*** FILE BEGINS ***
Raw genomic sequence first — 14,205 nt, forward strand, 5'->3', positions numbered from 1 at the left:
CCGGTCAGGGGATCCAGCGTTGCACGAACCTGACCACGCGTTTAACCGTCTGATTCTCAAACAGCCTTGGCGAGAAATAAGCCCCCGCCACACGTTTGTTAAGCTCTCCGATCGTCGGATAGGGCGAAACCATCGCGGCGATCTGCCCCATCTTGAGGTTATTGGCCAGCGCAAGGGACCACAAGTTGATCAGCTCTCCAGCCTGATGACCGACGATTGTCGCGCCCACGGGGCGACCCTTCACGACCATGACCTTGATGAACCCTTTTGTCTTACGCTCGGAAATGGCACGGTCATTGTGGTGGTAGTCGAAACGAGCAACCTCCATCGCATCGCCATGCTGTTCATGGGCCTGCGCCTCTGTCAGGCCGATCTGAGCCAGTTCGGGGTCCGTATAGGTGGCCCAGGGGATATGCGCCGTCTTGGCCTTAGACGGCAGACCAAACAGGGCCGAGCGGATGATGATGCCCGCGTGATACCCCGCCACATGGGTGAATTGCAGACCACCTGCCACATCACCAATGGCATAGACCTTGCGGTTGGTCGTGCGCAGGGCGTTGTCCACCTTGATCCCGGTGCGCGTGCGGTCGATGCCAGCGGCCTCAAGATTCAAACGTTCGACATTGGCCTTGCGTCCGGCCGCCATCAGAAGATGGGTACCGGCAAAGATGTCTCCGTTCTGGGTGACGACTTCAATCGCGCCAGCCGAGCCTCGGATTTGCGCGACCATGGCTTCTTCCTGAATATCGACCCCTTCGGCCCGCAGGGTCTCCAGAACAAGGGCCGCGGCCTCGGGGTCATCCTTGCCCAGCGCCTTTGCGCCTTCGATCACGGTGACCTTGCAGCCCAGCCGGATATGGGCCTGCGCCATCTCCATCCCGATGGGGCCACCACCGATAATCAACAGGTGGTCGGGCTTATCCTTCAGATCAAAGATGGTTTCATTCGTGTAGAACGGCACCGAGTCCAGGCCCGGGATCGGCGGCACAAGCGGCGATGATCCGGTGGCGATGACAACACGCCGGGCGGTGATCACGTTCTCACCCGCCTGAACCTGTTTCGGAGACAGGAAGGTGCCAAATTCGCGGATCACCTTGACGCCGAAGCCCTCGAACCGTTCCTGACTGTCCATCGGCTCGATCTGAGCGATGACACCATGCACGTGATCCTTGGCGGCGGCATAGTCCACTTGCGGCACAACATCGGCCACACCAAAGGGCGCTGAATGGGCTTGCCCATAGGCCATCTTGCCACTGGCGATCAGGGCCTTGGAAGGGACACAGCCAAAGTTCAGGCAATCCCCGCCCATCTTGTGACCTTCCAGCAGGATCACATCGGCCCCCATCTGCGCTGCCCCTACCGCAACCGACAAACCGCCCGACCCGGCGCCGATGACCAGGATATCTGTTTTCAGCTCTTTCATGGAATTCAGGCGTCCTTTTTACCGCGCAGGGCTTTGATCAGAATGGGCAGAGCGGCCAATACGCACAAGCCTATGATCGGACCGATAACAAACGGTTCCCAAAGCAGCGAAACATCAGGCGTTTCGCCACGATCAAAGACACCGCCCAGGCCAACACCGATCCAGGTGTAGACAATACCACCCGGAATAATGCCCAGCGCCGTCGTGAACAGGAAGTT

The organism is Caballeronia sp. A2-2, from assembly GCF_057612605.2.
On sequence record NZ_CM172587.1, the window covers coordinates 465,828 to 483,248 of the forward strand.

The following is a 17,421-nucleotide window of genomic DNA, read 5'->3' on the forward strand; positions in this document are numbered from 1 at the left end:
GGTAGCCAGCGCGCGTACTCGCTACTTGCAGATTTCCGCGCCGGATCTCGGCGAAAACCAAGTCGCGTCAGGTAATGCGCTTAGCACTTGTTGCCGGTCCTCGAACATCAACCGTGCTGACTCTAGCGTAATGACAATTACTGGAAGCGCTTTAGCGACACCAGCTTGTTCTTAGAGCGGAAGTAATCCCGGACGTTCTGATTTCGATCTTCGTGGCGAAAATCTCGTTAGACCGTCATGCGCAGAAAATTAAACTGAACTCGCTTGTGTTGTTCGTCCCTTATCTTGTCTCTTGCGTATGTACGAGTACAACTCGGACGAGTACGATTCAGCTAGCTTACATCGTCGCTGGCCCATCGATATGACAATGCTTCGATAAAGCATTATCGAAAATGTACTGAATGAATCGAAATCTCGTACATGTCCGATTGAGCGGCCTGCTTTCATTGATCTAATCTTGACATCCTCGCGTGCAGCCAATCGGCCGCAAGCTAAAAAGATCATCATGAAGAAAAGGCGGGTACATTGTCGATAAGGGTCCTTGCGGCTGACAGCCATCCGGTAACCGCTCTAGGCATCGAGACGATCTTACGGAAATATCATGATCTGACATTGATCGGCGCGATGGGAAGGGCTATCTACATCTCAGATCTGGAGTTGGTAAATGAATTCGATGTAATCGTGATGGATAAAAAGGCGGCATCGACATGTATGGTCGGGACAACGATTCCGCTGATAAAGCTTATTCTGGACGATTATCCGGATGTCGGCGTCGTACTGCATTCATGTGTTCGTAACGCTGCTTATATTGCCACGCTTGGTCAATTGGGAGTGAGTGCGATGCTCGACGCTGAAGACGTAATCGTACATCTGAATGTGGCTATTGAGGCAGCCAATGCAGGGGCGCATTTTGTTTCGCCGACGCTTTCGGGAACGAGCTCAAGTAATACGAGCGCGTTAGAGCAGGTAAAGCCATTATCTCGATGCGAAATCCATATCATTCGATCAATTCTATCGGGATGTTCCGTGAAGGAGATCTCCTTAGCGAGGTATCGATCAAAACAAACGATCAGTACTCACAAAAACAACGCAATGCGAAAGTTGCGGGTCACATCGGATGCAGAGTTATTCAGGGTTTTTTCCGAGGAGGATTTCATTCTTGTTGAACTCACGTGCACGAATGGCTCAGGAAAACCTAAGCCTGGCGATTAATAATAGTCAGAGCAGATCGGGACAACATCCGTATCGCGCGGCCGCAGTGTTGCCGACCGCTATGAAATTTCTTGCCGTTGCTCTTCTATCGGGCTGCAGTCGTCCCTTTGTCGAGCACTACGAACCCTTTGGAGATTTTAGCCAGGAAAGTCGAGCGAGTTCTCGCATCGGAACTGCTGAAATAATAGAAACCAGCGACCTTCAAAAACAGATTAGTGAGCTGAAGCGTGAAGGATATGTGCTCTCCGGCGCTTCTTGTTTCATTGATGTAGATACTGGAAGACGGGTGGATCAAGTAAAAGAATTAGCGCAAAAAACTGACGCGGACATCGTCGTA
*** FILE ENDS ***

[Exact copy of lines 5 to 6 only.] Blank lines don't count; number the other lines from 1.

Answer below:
The following is a 17,421-nucleotide window of genomic DNA, read 5'->3' on the forward strand; positions in this document are numbered from 1 at the left end:
GGTAGCCAGCGCGCGTACTCGCTACTTGCAGATTTCCGCGCCGGATCTCGGCGAAAACCAAGTCGCGTCAGGTAATGCGCTTAGCACTTGTTGCCGGTCCTCGAACATCAACCGTGCTGACTCTAGCGTAATGACAATTACTGGAAGCGCTTTAGCGACACCAGCTTGTTCTTAGAGCGGAAGTAATCCCGGACGTTCTGATTTCGATCTTCGTGGCGAAAATCTCGTTAGACCGTCATGCGCAGAAAATTAAACTGAACTCGCTTGTGTTGTTCGTCCCTTATCTTGTCTCTTGCGTATGTACGAGTACAACTCGGACGAGTACGATTCAGCTAGCTTACATCGTCGCTGGCCCATCGATATGACAATGCTTCGATAAAGCATTATCGAAAATGTACTGAATGAATCGAAATCTCGTACATGTCCGATTGAGCGGCCTGCTTTCATTGATCTAATCTTGACATCCTCGCGTGCAGCCAATCGGCCGCAAGCTAAAAAGATCATCATGAAGAAAAGGCGGGTACATTGTCGATAAGGGTCCTTGCGGCTGACAGCCATCCGGTAACCGCTCTAGGCATCGAGACGATCTTACGGAAATATCATGATCTGACATTGATCGGCGCGATGGGAAGGGCTATCTACATCTCAGATCTGGAGTTGGTAAATGAATTCGATGTAATCGTGATGGATAAAAAGGCGGCATCGACATGTATGGTCGGGACAACGATTCCGCTGATAAAGCTTATTCTGGACGATTATCCGGATGTCGGCGTCGTACTGCATTCATGTGTTCGTAACGCTGCTTATATTGCCACGCTTGGTCAATTGGGAGTGAGTGCGATGCTCGACGCTGAAGACGTAATCGTACATCTGAATGTGGCTATTGAGGCAGCCAATGCAGGGGCGCATTTTGTTTCGCCGACGCTTTCGGGAACGAGCTCAAGTAATACGAGCGCGTTAGAGCAGGTAAAGCCATTATCTCGATGCGAAATCCATATCATTCGATCAATTCTATCGGGATGTTCCGTGAAGGAGATCTCCTTAGCGAGGTATCGATCAAAACAAACGATCAGTACTCACAAAAACAACGCAATGCGAAAGTTGCGGGTCACATCGGATGCAGAGTTATTCAGGGTTTTTTCCGAGGAGGATTTCATTCTTGTTGAACTCACGTGCACGAATGGCTCAGGAAAACCTAAGCCTGGCGATTAATAATAGTCAGAGCAGATCGGGACAACATCCGTATCGCGCGGCCGCAGTGTTGCCGACCGCTATGAAATTTCTTGCCGTTGCTCTTCTATCGGGCTGCAGTCGTCCCTTTGTCGAGCACTACGAACCCTTTGGAGATTTTAGCCAGGAAAGTCGAGCGAGTTCTCGCATCGGAACTGCTGAAATAATAGAAACCAGCGACCTTCAAAAACAGATTAGTGAGCTGAAGCGTGAAGGATATGTGCTCTCCGGCGCTTCTTGTTTCATTGATGTAGATACTGGAAGACGGGTGGATCAAGTAAAAGAATTAGCGCAAAAAACTGACGCGGACATCGTCGTA